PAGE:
Technology companies such as Apple, Microsoft and Netflix are being invited to the Parliamentary Standing Committee on Finance’s hearings next week on alleged anti-competitive practices of big tech firms.
“We are extending invitations to Meta, Google, Apple, Microsoft, Netflix and others. Even if they are not able to attend, there will be representatives from the Ministry of Corporate Affairs and the Competition Commission of India (to communicate their own positions on the matter),” said Jayant Sinha, chairperson of the committee and a Member of Parliament from the Bharatiya Janata Party.
On July 21, the committee conducted a hearing that was attended by top executives of eight domestic tech firms, including Paytm founder Vijay Shekhar Sharma and OYO founder Ritesh Agarwal. Representatives from Flipkart, MakeMyTrip, Zomato and Swiggy also attended the meeting.
“We covered a wide range of topics as digital markets cover everything from e-commerce to ride sharing. After all the hearings are concluded, we will present our findings in a report," said Sinha.
According to people in the know, there were discussions about widening the ambit of CCI’s powers with regards to the tech industry. Moreover, alleged unfair practices by big tech companies to further their dominance, commissions charged by tech platforms and allegations of predatory pricing also came up.
Moneycontrol has sent queries to the big tech companies on the hearings next week, and the article will be updated when they respond.
In recent times, there have been complaints about alleged anti-competitive ways of various technology platforms and firms. The competition watchdog is already probing various cases, especially in the digital space, following complaints of alleged unfair business practices.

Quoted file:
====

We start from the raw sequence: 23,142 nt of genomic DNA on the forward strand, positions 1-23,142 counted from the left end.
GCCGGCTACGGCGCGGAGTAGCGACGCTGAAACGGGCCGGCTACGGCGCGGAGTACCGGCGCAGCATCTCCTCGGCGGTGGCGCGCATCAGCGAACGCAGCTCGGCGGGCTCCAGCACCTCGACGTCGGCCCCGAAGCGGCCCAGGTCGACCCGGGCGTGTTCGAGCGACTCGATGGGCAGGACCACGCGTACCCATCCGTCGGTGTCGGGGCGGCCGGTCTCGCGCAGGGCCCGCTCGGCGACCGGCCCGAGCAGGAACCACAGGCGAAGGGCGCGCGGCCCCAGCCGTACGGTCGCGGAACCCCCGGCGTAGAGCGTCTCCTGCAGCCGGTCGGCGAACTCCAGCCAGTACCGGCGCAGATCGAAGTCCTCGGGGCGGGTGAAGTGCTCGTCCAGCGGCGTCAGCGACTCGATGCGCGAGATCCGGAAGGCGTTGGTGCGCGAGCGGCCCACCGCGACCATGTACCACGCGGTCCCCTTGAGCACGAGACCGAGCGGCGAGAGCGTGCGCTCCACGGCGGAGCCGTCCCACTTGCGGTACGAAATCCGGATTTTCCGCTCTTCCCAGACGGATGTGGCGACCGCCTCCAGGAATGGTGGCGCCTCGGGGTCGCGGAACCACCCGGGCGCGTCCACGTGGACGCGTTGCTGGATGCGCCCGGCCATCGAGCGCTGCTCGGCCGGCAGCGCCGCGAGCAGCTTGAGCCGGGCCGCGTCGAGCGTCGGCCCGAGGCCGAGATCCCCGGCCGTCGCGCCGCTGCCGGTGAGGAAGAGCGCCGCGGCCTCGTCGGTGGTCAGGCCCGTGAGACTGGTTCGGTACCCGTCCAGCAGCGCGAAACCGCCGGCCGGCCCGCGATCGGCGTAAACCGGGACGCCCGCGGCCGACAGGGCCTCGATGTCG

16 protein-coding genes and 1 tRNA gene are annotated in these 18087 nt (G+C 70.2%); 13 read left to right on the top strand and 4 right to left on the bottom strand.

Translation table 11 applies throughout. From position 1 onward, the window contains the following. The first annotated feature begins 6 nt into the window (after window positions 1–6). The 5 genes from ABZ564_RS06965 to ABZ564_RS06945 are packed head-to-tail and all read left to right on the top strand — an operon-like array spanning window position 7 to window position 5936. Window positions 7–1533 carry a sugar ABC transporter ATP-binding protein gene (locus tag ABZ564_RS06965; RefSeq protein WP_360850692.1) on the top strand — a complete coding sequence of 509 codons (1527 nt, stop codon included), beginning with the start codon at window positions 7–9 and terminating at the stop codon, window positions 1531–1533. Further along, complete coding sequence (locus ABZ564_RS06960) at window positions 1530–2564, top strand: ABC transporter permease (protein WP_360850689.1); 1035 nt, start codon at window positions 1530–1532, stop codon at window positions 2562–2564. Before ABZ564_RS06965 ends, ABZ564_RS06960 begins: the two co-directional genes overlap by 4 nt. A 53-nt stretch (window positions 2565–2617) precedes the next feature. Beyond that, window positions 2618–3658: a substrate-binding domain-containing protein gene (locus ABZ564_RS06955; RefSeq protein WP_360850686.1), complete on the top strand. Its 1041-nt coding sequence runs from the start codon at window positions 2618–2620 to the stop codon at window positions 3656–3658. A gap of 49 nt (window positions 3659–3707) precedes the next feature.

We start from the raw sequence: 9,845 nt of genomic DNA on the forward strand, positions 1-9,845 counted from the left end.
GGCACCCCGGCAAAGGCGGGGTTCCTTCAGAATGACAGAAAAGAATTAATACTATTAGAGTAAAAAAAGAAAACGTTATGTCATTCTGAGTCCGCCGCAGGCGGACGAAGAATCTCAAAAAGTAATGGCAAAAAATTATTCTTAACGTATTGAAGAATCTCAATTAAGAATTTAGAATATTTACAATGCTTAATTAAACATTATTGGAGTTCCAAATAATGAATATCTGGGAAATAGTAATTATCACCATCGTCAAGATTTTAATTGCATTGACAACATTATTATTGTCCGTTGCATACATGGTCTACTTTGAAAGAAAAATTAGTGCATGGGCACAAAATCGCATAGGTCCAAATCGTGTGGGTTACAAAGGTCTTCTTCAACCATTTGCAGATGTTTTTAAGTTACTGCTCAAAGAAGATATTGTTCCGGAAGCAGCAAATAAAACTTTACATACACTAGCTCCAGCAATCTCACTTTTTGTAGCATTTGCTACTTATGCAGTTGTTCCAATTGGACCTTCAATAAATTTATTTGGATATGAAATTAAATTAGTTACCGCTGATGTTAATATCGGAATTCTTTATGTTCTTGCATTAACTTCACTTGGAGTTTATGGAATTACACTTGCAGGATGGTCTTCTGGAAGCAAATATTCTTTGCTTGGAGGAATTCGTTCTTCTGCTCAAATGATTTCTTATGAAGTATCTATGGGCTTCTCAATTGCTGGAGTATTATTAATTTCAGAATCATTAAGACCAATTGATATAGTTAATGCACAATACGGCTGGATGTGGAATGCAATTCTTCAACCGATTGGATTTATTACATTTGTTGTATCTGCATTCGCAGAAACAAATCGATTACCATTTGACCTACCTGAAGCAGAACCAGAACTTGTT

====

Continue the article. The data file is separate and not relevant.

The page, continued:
On April 28, the CCI made a presentation about competition aspects in the marketplace to the parliamentary panel.
After that meeting, Sinha had said the panel had "an excellent set of discussions" with officials from the Ministry of Corporate Affairs, Ministry of Electronics and Information Technology and CCI.
Meanwhile, a report presented by another parliamentary committee on June 21 expressed surprise at the undue delay in amending competition laws in the country to bring them up to date with developments in the platform economy.
“The pre-condition for assessing whether a certain practice is abusive under Section 4 of the Competition Act, 2002 is to establish that the entity in question is dominant within the relevant market. Establishing dominance in relevant markets is fraught with complexities due to the multisided and cross cutting nature of e-commerce market,” it said.“It has been argued that many tools that are traditionally used in the assessment of relevant market may not adequately capture features such as the impact of direct and indirect network effects on prices, the presence of interconnected but distinct markets on different sides of the platform, and the implicit price of data paid by a consumer,” the report added.